Thomas G. WitkopLaw Offices

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Going to Trial Requires Preparation from Day One

while I was in the Circuit Court for Montgomery County I stopped to watch a simple car accident case. the plaintiff was heading southbound on a road. the defendant was heading northbound andbegan to make a left turn which resulted in an accident. The plaintiff went to the emergency room complaining of headaches, neck ache and low back pain. he stated that he smacked his head into the steering wheel and bruised his head.Thereafter he went to his treating physician two times for follow-up care.

I watched the testimony of the plaintiff's treating physician as well as the testimony of the plaintiff. The direct testimony of the plaintiffs Dr. and the direct testimony of the plaintiff himself went smoothly enough.

It became rough for both the doctor and the plaintiff during cross examination by the defense attorney. The defense attorney clearly had memorized the deposition testimony of the plaintiff and had memorized the medical reports of the plaintiff's doctor.

Small omissions in the medical records and lapses in memory called into question the competency of the medical treatment and the credibility of the plaintiff.

The emergency room records only listed that the plaintiff had suffered from a neck injury. There was no mention that he complained of hitting his head or that his low back hurt. In fact, the emergency room doctor had noted that there was no concussion and no bruising. This contradicted what the plaintiff said on the stand.

When the plaintiff went to his doctor the records did not indicate anything about low back injury nor did it indicate anything about concussion or bruising on his head. This also contradicted what to the plaintiff said on the stand.

I believe that the plaintiff told the emergency room of his problems and told the doctor of his problems but the doctor either didn't hear what the plaintiffs said or forgot to write it down or perhaps the person that transcribes the notes forgot to put it in. The plaintiff's doctor was not prepared for cross examination on these errors. Preparation for the discrepancy in information would have at least allow the doctor to give a credible explanation to the jury why these items were missing in the medical record but did exist in the plaintiff situation.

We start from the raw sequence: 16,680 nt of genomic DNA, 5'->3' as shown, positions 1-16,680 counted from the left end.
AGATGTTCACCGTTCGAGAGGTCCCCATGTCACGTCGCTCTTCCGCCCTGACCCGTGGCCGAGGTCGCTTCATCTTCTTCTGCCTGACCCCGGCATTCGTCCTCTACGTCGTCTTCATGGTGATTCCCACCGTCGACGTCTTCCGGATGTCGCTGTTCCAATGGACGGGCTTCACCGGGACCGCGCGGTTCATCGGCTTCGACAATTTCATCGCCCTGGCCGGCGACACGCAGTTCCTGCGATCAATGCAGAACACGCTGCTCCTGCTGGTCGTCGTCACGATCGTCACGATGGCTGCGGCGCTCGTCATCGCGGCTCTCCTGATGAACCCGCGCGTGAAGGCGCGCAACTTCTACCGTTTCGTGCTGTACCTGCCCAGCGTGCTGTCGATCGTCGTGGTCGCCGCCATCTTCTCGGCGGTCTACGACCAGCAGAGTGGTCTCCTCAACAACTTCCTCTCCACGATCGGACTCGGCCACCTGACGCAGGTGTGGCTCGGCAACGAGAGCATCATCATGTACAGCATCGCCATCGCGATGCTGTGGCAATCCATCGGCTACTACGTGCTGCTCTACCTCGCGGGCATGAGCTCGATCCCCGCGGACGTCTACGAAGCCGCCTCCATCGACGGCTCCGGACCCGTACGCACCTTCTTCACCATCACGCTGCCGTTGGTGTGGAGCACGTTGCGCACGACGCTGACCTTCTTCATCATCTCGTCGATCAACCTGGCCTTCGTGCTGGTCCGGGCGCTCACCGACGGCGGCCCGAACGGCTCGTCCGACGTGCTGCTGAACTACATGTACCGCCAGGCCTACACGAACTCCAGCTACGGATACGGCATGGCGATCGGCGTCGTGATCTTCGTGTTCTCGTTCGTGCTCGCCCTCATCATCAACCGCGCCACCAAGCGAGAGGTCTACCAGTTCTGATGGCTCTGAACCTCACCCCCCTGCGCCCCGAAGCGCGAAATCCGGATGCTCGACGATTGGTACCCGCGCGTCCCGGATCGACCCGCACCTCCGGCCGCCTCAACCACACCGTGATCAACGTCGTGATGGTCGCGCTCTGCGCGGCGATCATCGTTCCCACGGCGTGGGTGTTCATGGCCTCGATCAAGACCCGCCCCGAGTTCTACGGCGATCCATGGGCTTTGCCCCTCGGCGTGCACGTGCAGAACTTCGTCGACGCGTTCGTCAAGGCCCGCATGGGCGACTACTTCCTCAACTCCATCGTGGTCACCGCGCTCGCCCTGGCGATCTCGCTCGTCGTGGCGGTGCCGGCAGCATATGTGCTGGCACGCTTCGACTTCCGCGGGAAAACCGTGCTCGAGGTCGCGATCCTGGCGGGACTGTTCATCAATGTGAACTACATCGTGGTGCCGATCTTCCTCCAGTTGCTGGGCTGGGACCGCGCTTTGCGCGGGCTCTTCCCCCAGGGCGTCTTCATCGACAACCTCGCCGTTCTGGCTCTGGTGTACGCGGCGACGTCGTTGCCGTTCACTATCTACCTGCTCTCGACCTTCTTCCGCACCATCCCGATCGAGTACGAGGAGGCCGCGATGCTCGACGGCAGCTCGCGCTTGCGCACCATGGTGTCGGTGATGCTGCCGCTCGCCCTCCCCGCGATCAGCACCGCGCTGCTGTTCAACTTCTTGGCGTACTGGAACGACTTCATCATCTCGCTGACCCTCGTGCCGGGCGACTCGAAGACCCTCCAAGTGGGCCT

On the witness stand the plaintiff testified that his speed prior to the accident was 30 mph. The defense attorney immediately turned to the plaintiff's deposition and proved that his prior testimony was that he was going no faster than 25 mph. The plaintiff stated that the accident caused him so much pain that he could no longer exercise and that he gained weight. He testified that just prior to the accident he was 215 pounds and then gained 45 pounds. The defense attorney grabbed the doctor's records and showed that two weeks before the accident the plaintiff was at 238 pounds and three months after the accident he was at most at 245 pounds. Again, the plaintiff should have been consistent in his testimony and should have been certain in his testimony. A review of his deposition transcript prior to trial as well as his medical records would have helped better prepare him for the trial.

These may seem like small matters but they can affect how a jury looks at the case. Is the plaintiff lying or just mistaken. If the plaintiff is mistaken about one matter, Mikey just as likely be mistaken about another matter. Is the doctor sloppy and forgetful? If so, can we put much weight on the doctor's opinion?

There are only 24 hours in a day and it is difficult to anticipate all the problems in a case but there will be problems in a case no matter how good it is. If you are going to go to trial you must prepare for it.
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